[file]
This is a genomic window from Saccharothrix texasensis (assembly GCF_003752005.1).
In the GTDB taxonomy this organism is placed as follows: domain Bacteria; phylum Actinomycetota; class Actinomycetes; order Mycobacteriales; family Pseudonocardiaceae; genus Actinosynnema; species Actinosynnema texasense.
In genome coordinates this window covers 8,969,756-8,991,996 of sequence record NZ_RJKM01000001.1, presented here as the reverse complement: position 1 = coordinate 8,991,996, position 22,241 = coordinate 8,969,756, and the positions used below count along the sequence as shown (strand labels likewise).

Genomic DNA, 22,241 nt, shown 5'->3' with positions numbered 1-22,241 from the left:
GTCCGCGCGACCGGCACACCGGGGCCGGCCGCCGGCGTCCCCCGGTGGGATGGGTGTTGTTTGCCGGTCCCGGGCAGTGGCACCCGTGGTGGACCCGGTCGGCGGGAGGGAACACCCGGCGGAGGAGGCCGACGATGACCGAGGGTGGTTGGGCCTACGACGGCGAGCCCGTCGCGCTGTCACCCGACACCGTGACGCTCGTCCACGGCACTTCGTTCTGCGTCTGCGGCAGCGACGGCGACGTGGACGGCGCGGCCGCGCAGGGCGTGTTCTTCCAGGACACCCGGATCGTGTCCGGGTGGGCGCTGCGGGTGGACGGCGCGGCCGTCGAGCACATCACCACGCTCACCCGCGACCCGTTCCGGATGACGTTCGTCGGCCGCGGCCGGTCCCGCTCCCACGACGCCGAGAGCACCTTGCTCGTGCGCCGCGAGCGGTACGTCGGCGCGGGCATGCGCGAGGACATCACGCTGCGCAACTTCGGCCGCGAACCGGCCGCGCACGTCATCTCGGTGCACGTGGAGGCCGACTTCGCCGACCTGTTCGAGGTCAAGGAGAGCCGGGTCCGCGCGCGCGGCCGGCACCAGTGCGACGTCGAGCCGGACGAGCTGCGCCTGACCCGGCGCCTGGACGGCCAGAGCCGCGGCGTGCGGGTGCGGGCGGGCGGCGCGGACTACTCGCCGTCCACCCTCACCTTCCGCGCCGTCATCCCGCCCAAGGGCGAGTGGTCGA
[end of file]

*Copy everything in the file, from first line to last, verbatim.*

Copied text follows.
This is a genomic window from Saccharothrix texasensis (assembly GCF_003752005.1).
In the GTDB taxonomy this organism is placed as follows: domain Bacteria; phylum Actinomycetota; class Actinomycetes; order Mycobacteriales; family Pseudonocardiaceae; genus Actinosynnema; species Actinosynnema texasense.
In genome coordinates this window covers 8,969,756-8,991,996 of sequence record NZ_RJKM01000001.1, presented here as the reverse complement: position 1 = coordinate 8,991,996, position 22,241 = coordinate 8,969,756, and the positions used below count along the sequence as shown (strand labels likewise).

Genomic DNA, 22,241 nt, shown 5'->3' with positions numbered 1-22,241 from the left:
GTCCGCGCGACCGGCACACCGGGGCCGGCCGCCGGCGTCCCCCGGTGGGATGGGTGTTGTTTGCCGGTCCCGGGCAGTGGCACCCGTGGTGGACCCGGTCGGCGGGAGGGAACACCCGGCGGAGGAGGCCGACGATGACCGAGGGTGGTTGGGCCTACGACGGCGAGCCCGTCGCGCTGTCACCCGACACCGTGACGCTCGTCCACGGCACTTCGTTCTGCGTCTGCGGCAGCGACGGCGACGTGGACGGCGCGGCCGCGCAGGGCGTGTTCTTCCAGGACACCCGGATCGTGTCCGGGTGGGCGCTGCGGGTGGACGGCGCGGCCGTCGAGCACATCACCACGCTCACCCGCGACCCGTTCCGGATGACGTTCGTCGGCCGCGGCCGGTCCCGCTCCCACGACGCCGAGAGCACCTTGCTCGTGCGCCGCGAGCGGTACGTCGGCGCGGGCATGCGCGAGGACATCACGCTGCGCAACTTCGGCCGCGAACCGGCCGCGCACGTCATCTCGGTGCACGTGGAGGCCGACTTCGCCGACCTGTTCGAGGTCAAGGAGAGCCGGGTCCGCGCGCGCGGCCGGCACCAGTGCGACGTCGAGCCGGACGAGCTGCGCCTGACCCGGCGCCTGGACGGCCAGAGCCGCGGCGTGCGGGTGCGGGCGGGCGGCGCGGACTACTCGCCGTCCACCCTCACCTTCCGCGCCGTCATCCCGCCCAAGGGCGAGTGGTCGA